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Treatment of Recurrent Respiratory Papillomatosis: Case Series and Review of Technique
Surg Technol Int. 2021 Apr 9;38 :139-143
PMID: 33844241 URL: https://www.ncbi.nlm.nih.gov/pubmed/33844241
AbstractAdult Recurrent Respiratory Papillomatosis (RRP) is a rare disease caused by the human papilloma virus in which papilloma grows from the respiratory epithelium. Patients can suffer from significant respiratory distress secondary to tracheal or bronchial obstruction by papilloma and the mainstay of treatment is bronchoscopic debridement. There are a variety of techniques to resect the endoluminal tumor, including CO2 or YAG laser, argon plasma coagulation, microdebrider and cold forceps. There have been documented cases of healthcare workers contracting HPV after exposure to surgical smoke during ablation of papilloma and measures should be taken to avoid inhalation of the smoke plume. For proximal lesions that are accessible to a microdebrider, this appears to be a safe and effective technique that does not generate heat or surgical smoke. The rate of recurrence of adult-onset respiratory papilloma after initial debulking varies and adjuvant medical therapy including intralesional cidofovir, interferon, or oral indole-3-carbinol has been used to slow recurrence. Malignant transformation of adult-onset RRP to squamous cell carcinoma has been reported to occur in 3-7% of cases. Therefore, ongoing surveillance is needed to monitor for disease progression and malignant transformation. Here we describe three patients whose tracheal disease was managed with an Nd-YAG laser and microdebrider. One patient was treated with adjuvant systemic indole-3 carbinol and another was maintained with serial debridement only. The third patient presented with obstructing squamous cell carcinoma of the trachea and was treated with definitive chemoradiation. She presented with a new left mainstem lesion 6 months later which was diagnosed as RRP. She was started on indole-3 carbinol, but unfortunately it transformed to squamous cell carcinoma 8 months later.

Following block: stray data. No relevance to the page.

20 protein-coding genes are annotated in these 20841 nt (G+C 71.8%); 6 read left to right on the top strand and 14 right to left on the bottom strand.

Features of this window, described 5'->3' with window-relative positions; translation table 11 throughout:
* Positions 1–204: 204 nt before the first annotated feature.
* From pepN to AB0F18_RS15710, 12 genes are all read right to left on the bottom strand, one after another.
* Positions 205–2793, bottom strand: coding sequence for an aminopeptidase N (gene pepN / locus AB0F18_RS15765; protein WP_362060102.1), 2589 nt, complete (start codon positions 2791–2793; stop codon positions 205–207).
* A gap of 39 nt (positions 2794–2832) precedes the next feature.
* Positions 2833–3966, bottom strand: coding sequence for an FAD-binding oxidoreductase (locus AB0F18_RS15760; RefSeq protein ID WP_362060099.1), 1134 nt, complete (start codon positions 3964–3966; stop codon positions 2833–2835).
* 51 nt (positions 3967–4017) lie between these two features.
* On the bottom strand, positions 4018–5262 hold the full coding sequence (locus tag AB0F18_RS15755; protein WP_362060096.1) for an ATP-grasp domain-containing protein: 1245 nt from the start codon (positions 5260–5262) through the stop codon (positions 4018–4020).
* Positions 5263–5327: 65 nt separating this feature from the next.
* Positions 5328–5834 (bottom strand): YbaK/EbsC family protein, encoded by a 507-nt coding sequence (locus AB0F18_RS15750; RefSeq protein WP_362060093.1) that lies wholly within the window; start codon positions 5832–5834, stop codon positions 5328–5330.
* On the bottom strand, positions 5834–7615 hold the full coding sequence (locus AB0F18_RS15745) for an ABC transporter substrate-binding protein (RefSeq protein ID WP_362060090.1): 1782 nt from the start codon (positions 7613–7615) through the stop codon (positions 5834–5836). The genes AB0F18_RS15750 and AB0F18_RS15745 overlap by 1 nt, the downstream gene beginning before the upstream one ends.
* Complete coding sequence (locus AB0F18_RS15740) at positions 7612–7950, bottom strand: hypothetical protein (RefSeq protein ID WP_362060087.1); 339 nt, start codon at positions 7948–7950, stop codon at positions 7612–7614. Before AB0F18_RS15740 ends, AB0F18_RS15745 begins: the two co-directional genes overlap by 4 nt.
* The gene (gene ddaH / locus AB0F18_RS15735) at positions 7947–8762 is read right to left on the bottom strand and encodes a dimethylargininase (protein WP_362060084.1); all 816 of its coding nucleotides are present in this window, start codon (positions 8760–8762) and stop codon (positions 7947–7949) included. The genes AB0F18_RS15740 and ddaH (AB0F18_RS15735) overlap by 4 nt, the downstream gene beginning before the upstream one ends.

NotesManley, Christopher Hutchinson, Christoph Mahajan, Amit Ibrahim, Omar Folch, Erik Kumar, Rohit Journal Article United States Surg Technol Int. 2021 Apr 9;38:sti38/1408. doi: 10.52198/21.STI.38.GS1408.